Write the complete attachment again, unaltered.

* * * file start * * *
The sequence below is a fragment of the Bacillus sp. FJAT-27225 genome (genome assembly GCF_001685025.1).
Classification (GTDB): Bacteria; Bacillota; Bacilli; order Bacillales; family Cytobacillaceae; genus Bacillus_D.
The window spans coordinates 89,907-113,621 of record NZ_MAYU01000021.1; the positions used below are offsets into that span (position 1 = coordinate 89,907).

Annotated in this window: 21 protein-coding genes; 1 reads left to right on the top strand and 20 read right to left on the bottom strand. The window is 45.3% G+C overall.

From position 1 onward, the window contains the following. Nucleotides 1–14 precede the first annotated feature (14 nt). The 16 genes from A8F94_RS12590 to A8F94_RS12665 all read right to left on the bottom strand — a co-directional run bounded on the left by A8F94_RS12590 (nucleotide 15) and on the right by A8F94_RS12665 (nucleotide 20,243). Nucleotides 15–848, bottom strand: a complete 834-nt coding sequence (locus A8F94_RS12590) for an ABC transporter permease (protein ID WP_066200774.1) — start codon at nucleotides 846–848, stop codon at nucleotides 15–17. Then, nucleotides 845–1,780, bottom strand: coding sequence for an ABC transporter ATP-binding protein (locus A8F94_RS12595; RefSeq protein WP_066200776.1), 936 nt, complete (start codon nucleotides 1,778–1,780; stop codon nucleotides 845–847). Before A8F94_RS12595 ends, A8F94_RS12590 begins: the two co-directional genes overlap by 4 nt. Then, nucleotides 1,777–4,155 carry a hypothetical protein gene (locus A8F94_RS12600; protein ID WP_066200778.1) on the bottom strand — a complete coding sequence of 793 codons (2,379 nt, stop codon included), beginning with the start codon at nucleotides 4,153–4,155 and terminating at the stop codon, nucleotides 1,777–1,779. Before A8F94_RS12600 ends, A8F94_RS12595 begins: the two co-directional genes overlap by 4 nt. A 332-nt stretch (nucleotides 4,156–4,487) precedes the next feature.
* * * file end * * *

The sequence below is a fragment of the Bacillus sp. FJAT-27225 genome (genome assembly GCF_001685025.1).
Classification (GTDB): Bacteria; Bacillota; Bacilli; order Bacillales; family Cytobacillaceae; genus Bacillus_D.
The window spans coordinates 89,907-113,621 of record NZ_MAYU01000021.1; the positions used below are offsets into that span (position 1 = coordinate 89,907).

Annotated in this window: 21 protein-coding genes; 1 reads left to right on the top strand and 20 read right to left on the bottom strand. The window is 45.3% G+C overall.

From position 1 onward, the window contains the following. Nucleotides 1–14 precede the first annotated feature (14 nt). The 16 genes from A8F94_RS12590 to A8F94_RS12665 all read right to left on the bottom strand — a co-directional run bounded on the left by A8F94_RS12590 (nucleotide 15) and on the right by A8F94_RS12665 (nucleotide 20,243). Nucleotides 15–848, bottom strand: a complete 834-nt coding sequence (locus A8F94_RS12590) for an ABC transporter permease (protein ID WP_066200774.1) — start codon at nucleotides 846–848, stop codon at nucleotides 15–17. Then, nucleotides 845–1,780, bottom strand: coding sequence for an ABC transporter ATP-binding protein (locus A8F94_RS12595; RefSeq protein WP_066200776.1), 936 nt, complete (start codon nucleotides 1,778–1,780; stop codon nucleotides 845–847). Before A8F94_RS12595 ends, A8F94_RS12590 begins: the two co-directional genes overlap by 4 nt. Then, nucleotides 1,777–4,155 carry a hypothetical protein gene (locus A8F94_RS12600; protein ID WP_066200778.1) on the bottom strand — a complete coding sequence of 793 codons (2,379 nt, stop codon included), beginning with the start codon at nucleotides 4,153–4,155 and terminating at the stop codon, nucleotides 1,777–1,779. Before A8F94_RS12600 ends, A8F94_RS12595 begins: the two co-directional genes overlap by 4 nt. A 332-nt stretch (nucleotides 4,156–4,487) precedes the next feature.